Alix Rule, New York University (NYU)
Americans divisions on climate change are widely regarded as a matter of concern, and today a large and growing social science literature concerns individuals climate related beliefs and attitudes. However, this literature's assumption remains unvalidated, namely that Americans positions on climate reflect their motives. When it comes to understanding climate divisions, sociologists claims to determine what motivates people by observing "how they act" have meant little. This paper argues that the problems sociologists face in studying climate motivation in the US today find parallels in historians attempts to impute motive at a contextual remove. It illustrates how a strategy developed by historical social scientists may be applied to the problem of the microfoundations of Americans climate divisions, namely, the analysis of the narrative structure of life stories. It draws on an original dataset of interviews with 130 individuals, conducted over 2018-2020.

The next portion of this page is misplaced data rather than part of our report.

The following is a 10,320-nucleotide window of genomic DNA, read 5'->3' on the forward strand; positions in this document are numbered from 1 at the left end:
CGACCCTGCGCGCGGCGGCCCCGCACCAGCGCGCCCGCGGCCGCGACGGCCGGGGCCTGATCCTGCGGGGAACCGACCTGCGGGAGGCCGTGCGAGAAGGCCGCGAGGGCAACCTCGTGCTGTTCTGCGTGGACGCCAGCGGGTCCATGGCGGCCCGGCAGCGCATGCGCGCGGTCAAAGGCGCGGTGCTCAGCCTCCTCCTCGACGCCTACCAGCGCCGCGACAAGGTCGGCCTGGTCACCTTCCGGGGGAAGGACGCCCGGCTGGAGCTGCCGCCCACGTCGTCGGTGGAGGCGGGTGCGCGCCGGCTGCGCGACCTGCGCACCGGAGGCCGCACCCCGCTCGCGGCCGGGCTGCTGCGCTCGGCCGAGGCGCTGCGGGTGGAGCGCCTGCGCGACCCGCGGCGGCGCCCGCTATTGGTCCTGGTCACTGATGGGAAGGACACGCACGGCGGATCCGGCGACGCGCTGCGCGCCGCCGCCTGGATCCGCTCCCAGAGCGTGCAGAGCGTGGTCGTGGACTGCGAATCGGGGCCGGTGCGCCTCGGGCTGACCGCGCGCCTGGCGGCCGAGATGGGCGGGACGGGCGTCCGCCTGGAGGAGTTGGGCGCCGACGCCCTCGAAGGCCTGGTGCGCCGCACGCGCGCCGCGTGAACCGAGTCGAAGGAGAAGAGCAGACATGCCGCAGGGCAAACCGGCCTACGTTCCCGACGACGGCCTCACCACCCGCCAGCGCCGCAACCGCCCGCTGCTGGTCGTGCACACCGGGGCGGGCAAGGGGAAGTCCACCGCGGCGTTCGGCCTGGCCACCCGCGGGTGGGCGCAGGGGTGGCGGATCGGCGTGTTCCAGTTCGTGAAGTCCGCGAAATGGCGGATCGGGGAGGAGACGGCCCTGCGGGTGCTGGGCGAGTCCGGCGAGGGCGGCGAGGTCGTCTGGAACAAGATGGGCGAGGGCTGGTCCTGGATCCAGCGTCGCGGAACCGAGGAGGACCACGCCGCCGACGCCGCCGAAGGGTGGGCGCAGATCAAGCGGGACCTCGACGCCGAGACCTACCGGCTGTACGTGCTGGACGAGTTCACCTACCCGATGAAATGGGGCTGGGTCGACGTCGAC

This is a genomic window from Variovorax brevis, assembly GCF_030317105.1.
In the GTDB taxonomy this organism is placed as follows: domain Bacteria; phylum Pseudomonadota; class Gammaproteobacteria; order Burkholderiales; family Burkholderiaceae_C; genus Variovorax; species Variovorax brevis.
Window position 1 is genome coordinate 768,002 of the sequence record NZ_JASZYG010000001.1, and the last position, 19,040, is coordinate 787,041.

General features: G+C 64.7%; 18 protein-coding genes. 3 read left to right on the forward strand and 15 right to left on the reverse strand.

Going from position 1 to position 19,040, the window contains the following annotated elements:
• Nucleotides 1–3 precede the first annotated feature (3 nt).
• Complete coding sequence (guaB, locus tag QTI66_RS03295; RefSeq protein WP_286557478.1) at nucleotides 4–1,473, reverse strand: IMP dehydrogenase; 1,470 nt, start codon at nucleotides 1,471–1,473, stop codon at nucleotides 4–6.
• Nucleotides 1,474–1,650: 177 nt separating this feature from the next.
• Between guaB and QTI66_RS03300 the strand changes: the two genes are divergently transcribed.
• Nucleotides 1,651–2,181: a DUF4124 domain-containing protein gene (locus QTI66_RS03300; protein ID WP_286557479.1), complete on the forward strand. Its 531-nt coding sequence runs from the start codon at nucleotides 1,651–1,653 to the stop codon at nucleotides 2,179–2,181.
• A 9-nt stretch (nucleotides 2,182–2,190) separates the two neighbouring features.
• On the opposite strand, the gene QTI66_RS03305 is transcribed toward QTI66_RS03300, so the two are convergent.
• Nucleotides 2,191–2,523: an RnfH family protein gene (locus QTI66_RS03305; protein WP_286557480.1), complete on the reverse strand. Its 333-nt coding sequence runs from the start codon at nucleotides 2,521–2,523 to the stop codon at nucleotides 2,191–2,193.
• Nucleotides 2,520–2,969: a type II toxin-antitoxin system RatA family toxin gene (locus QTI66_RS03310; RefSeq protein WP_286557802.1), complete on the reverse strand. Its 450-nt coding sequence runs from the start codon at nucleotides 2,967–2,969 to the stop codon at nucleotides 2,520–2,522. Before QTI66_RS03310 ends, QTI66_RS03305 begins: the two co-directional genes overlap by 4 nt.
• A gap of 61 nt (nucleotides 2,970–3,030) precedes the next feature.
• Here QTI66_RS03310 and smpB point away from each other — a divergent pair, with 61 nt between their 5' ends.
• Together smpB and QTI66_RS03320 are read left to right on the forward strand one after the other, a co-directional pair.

No extended abstract or paper available
Presented in Session 37. Climate Change and labor